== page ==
Cancer screening and management of diabetes and hypertension among main services impacted.
Washington D.C. 27 March 2023 (PAHO) – Extensive disruptions in the diagnosis and management of non-communicable diseases (NCDs) in the Americas during the COVID-19 pandemic had a “significant adverse impact on the region” warns a new study from the Pan American Health Organization (PAHO).
The study, What is the NCD service capacity and disruptions due to COVID-19? Results from the WHO non-communicable disease country capacity survey in the Americas region, published last month in the British Medical Journal revealed “significant and sustained disruptions,” affecting all countries of the Region from 2019 to 2021, regardless of level of investment in healthcare or NCD burden.
“People with NCDs require timely diagnosis, continuous treatment and access to essential medicines, as well as ongoing monitoring of their conditions,” Silvana Luciani, Chief of Noncommunicable Diseases at PAHO and one of the authors of the study, said. “Yet the study shows that many countries were unable to meet these demands over the past three years.”
While 81% of the 35 countries surveyed identified NCDs services as part of the government’s core set of essential health services to be maintained during the pandemic, only 34% reported functioning outpatient services for NCDs, and over 90% reported disruptions in the provision of essential primary care services, including cancer screening and the management of diabetes and hypertension.
A quarter of all countries also reported stock-outs of diagnostic tools, as well as essential medicines and technologies for the treatment and management of NCDs.
To mitigate some of these disruptions, 67% of countries replaced in-person consultations with telemedicine, and others implemented home-based care, triage and prioritization of care based on severity of condition.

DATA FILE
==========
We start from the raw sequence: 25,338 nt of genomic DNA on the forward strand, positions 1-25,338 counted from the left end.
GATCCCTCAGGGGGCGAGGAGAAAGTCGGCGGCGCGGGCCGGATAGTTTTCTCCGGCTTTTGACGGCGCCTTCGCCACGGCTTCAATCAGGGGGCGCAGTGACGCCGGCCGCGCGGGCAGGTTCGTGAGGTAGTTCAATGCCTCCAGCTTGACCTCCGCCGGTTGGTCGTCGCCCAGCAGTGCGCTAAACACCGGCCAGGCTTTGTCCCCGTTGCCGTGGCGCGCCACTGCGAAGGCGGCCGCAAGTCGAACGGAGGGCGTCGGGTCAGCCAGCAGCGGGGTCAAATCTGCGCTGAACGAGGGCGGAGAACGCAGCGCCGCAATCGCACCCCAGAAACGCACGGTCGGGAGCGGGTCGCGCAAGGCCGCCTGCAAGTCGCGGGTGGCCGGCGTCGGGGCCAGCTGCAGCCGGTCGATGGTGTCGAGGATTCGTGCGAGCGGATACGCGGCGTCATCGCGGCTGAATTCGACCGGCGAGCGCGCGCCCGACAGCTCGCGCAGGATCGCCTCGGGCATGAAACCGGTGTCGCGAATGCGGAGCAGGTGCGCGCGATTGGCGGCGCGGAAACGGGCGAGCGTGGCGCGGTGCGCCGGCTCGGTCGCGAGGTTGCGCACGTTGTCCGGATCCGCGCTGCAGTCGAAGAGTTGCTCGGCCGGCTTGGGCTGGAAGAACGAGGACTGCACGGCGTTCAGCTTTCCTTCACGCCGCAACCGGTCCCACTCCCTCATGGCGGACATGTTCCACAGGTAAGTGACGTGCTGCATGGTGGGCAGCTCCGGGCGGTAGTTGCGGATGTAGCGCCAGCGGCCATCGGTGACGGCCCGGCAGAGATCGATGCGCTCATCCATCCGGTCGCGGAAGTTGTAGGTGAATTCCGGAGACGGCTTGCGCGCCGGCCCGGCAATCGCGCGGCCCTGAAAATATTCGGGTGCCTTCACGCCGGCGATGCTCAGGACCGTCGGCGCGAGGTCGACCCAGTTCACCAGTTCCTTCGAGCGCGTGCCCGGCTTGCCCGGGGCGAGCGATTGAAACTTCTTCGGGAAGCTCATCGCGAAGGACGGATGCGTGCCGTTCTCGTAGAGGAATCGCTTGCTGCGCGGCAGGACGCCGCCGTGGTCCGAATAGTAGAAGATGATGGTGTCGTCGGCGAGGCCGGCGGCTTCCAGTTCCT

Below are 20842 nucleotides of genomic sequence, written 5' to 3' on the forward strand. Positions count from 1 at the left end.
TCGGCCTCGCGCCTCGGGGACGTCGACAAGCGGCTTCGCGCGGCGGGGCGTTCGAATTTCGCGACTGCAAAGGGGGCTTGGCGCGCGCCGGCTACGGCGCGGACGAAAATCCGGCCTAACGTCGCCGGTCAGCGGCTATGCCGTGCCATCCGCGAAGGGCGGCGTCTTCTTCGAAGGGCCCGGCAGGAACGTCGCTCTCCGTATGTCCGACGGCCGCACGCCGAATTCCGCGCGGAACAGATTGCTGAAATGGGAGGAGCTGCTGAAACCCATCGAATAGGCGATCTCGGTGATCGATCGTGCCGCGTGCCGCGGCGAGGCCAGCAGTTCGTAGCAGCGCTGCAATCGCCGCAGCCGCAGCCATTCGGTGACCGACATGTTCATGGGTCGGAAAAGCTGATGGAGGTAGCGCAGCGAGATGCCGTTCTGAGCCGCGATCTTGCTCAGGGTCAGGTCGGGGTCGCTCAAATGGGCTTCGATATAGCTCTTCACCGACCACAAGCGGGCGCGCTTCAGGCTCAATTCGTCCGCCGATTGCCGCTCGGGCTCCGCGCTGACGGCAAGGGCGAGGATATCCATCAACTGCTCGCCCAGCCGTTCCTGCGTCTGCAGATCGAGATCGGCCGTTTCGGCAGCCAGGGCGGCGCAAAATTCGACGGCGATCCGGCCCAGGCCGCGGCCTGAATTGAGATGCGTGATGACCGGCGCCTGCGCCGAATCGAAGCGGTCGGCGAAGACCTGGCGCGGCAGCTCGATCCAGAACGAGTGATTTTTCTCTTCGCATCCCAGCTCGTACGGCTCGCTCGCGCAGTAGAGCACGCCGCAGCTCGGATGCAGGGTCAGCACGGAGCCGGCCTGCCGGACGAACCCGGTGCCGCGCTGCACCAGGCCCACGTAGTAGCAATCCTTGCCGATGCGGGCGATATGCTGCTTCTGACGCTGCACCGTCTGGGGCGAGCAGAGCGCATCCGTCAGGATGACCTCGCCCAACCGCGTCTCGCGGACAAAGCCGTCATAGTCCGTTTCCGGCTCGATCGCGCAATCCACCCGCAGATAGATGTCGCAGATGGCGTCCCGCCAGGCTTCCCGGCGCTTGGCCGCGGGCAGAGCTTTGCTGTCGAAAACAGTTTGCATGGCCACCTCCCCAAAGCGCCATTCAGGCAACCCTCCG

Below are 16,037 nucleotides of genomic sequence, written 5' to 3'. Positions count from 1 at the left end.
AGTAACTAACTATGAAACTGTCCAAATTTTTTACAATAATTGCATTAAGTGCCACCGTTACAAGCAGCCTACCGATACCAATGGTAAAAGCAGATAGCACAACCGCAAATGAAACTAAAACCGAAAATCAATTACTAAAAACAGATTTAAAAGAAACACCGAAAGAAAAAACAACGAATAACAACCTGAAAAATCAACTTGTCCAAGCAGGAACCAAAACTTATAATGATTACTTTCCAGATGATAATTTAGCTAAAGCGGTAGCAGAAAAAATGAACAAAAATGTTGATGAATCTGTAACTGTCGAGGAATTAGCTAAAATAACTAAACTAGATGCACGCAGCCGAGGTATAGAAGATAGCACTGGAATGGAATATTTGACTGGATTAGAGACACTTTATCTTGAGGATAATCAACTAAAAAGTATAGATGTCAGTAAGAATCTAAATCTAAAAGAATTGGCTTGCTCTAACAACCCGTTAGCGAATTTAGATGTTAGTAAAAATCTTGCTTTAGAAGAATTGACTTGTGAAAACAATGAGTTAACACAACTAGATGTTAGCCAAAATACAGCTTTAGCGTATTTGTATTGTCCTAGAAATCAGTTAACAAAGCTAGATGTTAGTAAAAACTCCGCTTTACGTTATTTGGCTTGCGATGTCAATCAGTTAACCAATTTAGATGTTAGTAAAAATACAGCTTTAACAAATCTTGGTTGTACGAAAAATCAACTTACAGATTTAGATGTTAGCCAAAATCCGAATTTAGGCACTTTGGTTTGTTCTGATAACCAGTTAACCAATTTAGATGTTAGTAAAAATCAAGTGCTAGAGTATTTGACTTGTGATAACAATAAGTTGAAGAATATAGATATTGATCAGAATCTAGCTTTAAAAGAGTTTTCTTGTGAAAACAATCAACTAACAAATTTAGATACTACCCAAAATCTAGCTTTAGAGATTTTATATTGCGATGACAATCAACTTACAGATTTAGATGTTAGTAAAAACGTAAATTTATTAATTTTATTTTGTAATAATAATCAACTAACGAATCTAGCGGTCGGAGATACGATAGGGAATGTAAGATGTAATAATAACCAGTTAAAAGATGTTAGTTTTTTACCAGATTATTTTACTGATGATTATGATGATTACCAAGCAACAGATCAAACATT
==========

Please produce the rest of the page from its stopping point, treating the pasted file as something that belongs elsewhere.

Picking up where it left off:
“While more data is certainly needed, the results of this study are concerning,” said Luciani. “Around 240 million people currently live with a chronic condition in the Americas. Access to diagnosis and treatment services for NCDs are essential to managing these conditions and preventing premature death.”
PAHO recommends integrating NCDs into universal health coverage and access, with a focus on ensuring affordable, quality care for NCD prevention and treatment as part of primary health care and empowering people living with NCDs to manage their conditions. In addition, NCDs should be considered as part of national emergency preparedness plans to ensure continuity of essential NCD services, even during health emergencies and natural disasters.
PAHO continues to provide support to countries of the Americas to maintain essential services. The Organization has also worked to mitigate some of the challenges posed by the COVID-19 pandemic by publishing guidelines to assist with triaging patients, telemedicine, multi-month prescribing, and the reorganization of oncology services.